Japan Society is currently hosting an online retrospective celebrating the past twenty years of Japanese cinema, spotlighting a wide variety of films from dozens of esteemed directors—including Kiyoshi Kurosawa, Sion Sono, and Shinya Tsukamoto. Obviously, considering the wealth of material available, I found the task of choosing what to watch to be absolutely daunting. Ultimately, I decided to wet my feet with a relatively light double feature:
The Great Yokai War: This was the perfect screening for a lazy Saturday afternoon—a cartoonish fantasy adventure about a kid hero battling grotesque monsters, demonic robots, and deranged wizards as a thinly-veiled metaphor for growing up. Takashi Miike has earned a well-deserved reputation for making subversive and/or transgressive movies (see: Audition, Ichi the Killer, The Happiness of the Katakuris), but in this case, he tackles the material with a remarkable degree of sincerity; this isn’t a cynical, mean-spirited deconstruction of a nostalgic genre, but rather an affectionate throwback in the style of Star Wars and Indiana Jones. The central themes—tradition versus modernization, spirituality versus industrialization, the tragedy of mankind’s wastefulness (the conflict revolves around the personified resentment of discarded trash, a premise rooted in Shinto beliefs)—are simple, yet universal. The true stars, of course, are the creatures—a motley assortment of kappa, tengu, bakeneko, and yuki-onna realized through a mix of puppetry, prosthetic makeup, rubber suits, and jittery CGI. While the visual effects occasionally look a bit primitive and dated, they nevertheless radiate charm, evoking the works of Jim Henson, Tim Burton, and Ray Harryhausen.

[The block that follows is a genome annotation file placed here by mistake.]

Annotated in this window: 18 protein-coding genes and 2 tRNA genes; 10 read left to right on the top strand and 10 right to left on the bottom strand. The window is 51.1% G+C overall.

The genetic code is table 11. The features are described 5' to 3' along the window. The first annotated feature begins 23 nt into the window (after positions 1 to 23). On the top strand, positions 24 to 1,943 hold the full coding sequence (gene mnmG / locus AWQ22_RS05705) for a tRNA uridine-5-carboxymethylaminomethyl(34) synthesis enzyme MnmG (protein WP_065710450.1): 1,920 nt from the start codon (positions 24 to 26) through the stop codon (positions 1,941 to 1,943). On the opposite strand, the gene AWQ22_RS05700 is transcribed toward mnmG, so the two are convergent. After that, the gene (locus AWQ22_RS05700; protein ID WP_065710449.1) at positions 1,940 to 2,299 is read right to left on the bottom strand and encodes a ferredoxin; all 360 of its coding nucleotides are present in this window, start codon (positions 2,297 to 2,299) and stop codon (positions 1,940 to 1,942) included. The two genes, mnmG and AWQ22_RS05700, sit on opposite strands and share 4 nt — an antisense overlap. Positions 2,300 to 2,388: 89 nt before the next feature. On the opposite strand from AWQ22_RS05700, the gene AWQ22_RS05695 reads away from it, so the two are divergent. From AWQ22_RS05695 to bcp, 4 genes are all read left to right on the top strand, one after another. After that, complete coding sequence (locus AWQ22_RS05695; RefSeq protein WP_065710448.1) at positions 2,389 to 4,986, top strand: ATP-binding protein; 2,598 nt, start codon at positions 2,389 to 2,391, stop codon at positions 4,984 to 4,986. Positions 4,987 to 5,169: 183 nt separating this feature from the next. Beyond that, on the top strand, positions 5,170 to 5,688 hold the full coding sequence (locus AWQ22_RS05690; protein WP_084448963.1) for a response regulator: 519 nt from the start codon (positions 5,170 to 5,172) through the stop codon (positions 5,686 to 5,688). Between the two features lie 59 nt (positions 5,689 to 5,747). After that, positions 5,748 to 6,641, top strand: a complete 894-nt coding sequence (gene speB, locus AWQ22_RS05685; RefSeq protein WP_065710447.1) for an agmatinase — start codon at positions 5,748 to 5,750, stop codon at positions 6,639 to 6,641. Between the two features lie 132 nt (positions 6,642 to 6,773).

The Twilight Samurai: I first encountered this critically-acclaimed period drama back in college, and it totally redefined how I viewed the jidaigeki genre. The protagonist, in particular, is extremely unconventional—a low-ranking samurai struggling to support his senile mother and two young daughters following the death of his wife. By day, he works in his clan’s storehouse, keeping track of inventory; after hours—when his colleagues are out frequenting the local bars and brothels—he fishes, toils in his small rice field, and crafts wooden trinkets to supplement his meager income. While the narrative features its fair share of swordplay and political intrigue, the film is, first and foremost, a love story, exploring “Twilight Seibei’s” budding romance with his recently-divorced childhood sweetheart. The overall tone is, in general, pretty warm and fuzzy (albeit occasionally melancholy and haunted by the specter of impending warfare)—which makes the inevitable arrival of bloodshed all the more impactful. Although I would have preferred a proper theatrical experience, I savored the opportunity to revisit this Yoji Yamada masterpiece.